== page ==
fbpx

Get To Know The Faces Behind Jameson Connects Kenya

written by Soni Adriance 14th November 2016

Meet Antony Owich, Jameson East Africa Brand Ambassador and Rob Scannell, Irish Whiskeys Brand Ambassador. We catch up with them to get the inside scoop on Jameson Connects Kenya and learn a little more about what they do and how they do it.

Antony Owich

Antony Owich

Rob Scannell

Rob Scannell

How did you guys meet? What was that like?
Antony Owich: How we met?
Rob Scannell: Our eyes met across the room.
AO: I saw him and I was like “he’s the one”, love of my life!
RS: I was actually looking at a girl behind him, but he kinda caught me so I was like… This is cool.
AO: But on the real? Christmas.
RS: Christmas.
AO: Christmas of last year.
RS: In Ireland.
AO: We didn’t really talk though.
RS: We were on the same team! You were just on your phone the whole time.
AO: But we never talked through the whole trip.
RS: Except that last day, when we did that walk around thing.
AO: Oh yeah! We were in the same group.
RS: You were literally just Snapchatting and Instagramming the entire time.

Why were you guys in Ireland?
RS: It’s a Jameson thing, we do a training every Christmas. It’s kind of a brand refresher course, we go through the whole business plan. Eighty ambassadors from all over the world come back to Dublin for three days of learning.

What’s the dynamic of your relationship? Particularly as two brand ambassadors for different ranges of Jameson in this market?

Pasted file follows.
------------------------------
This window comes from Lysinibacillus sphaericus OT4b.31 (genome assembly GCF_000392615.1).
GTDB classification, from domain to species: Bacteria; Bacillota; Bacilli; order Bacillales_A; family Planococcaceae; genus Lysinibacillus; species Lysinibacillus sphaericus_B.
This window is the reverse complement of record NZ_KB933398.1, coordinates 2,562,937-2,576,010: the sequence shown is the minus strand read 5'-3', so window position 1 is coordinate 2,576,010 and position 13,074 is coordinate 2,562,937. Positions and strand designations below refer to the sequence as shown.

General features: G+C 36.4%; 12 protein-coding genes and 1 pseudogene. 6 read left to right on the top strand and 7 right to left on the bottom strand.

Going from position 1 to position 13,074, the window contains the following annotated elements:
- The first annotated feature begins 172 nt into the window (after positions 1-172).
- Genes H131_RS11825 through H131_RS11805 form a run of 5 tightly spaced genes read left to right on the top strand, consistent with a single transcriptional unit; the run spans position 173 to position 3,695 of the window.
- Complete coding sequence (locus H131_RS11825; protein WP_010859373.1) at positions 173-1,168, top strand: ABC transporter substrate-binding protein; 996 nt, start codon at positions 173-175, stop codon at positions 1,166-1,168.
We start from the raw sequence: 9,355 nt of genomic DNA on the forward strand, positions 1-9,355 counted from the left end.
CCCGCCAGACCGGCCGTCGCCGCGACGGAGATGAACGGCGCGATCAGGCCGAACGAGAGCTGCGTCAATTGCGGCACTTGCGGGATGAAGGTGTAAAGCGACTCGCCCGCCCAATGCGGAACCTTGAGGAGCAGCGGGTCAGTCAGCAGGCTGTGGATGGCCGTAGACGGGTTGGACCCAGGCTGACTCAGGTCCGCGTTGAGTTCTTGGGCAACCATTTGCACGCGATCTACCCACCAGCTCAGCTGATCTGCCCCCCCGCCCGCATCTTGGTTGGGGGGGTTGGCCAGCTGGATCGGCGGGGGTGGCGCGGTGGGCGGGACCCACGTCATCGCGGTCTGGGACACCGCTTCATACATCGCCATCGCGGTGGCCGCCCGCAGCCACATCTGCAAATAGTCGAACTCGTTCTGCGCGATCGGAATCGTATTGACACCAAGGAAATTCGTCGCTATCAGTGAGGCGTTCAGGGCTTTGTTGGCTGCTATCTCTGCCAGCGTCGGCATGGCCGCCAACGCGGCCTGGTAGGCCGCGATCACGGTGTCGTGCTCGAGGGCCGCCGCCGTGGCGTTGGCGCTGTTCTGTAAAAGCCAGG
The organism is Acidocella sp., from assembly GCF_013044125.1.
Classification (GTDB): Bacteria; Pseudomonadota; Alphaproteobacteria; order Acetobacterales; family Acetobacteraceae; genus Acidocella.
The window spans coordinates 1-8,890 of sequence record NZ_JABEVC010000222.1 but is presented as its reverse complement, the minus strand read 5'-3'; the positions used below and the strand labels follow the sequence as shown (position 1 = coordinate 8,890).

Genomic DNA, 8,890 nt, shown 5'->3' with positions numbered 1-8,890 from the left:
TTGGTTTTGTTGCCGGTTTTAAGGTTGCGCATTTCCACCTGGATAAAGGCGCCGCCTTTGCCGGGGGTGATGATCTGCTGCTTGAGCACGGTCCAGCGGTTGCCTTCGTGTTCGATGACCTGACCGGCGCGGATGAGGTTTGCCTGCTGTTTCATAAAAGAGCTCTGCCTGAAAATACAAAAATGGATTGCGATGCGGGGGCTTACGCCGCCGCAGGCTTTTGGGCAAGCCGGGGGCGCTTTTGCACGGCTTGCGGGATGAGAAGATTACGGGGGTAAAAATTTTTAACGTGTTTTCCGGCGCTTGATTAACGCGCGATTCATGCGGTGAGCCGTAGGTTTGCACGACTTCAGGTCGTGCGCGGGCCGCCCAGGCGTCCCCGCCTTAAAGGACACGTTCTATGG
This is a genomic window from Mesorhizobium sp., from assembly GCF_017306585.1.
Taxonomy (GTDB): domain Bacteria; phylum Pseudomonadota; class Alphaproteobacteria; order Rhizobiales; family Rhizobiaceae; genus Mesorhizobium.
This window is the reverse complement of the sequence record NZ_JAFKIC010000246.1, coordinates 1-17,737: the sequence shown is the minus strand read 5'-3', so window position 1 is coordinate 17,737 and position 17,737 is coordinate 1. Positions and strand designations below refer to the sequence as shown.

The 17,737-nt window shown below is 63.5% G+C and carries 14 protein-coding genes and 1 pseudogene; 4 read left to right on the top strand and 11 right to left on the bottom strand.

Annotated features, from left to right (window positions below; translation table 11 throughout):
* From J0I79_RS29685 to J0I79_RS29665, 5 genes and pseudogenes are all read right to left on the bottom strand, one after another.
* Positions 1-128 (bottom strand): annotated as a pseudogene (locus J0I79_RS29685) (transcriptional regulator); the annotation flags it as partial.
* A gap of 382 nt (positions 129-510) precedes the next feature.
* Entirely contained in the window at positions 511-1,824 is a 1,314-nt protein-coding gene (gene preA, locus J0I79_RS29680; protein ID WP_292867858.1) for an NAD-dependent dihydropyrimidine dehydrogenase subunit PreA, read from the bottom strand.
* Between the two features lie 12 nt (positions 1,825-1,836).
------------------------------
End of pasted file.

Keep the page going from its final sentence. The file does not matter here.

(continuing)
RS: Antony’s done quality work across Jameson with the influencer community and with the bartenders, he’s really seeded Jameson strongly across Kenya. The reasoning behind me coming in is that there’s going to be a lot of brands coming to Kenya over the course of the year. Antony will work on one or two of the new ranges and the main body work of the original, then I’ll start working on the rest.
AO: On top of that, I think [Rob] has more hands-on experience with mixology as opposed to me so I learn a lot from him in that aspect.

On that note, why launch Jameson Makers Series now? What about the Kenyan market makes it ready?
RS: There’s a bunch of things, one is that Jameson has been so well-received here. When you look at other markets when they start bringing in their ultra-premium offerings, it’s more along the scotch lines. What I found to be unique over here is that there’s a real acceptance of the taste of Irish whiskey. Jameson has kicked off because people really associate with the smooth taste and what the emerging middle class is looking for is more premium offerings and that’s where Jameson is ramping it up. Portfolio premiumisation is a big thing for Pernod Ricard globally; it’s Kenya’s time.
AO: It’s been a long time coming. We’re late, but better late than never.

jameson-makers-series

What’s your personal favourite social media channel and why?
AO: Instagram and Snapchat definitely.
RS: Instagram definitely and….
AO: Tinder! He loves Tinder.
RS: I was going to say Facebook. Is Tinder a social media channel?
AO: Yeah, it counts.
RS: Fine. I’m pretty fond of Tinder. It’s a good way to meet people when you travel.

If a fan of Jameson (or yourselves) wants to keep up-to-date with what’s happening, what’s the best social media platform to follow you on?
AO: Mine is Instagram (@antony.owich)


RS: I’m learning a lot from him in terms of social media push so I’m trying to enhance what I do on Instagram. I’ve kinda fallen off Snapchat… Instagram would be the best place to see me (@rob.scannell)

How do you go about choosing the International artist for Jameson Connects Kenya?
AO: There’s a lot that goes into it. First there’s budget, there’s the relevance of the artist to this market and if the artist can resonate with the brand. For example, Tinie Tempah is a whiskey drinker and he’s an African who moved to the UK. Plus, Kenyans love Tinie Tempah’s music.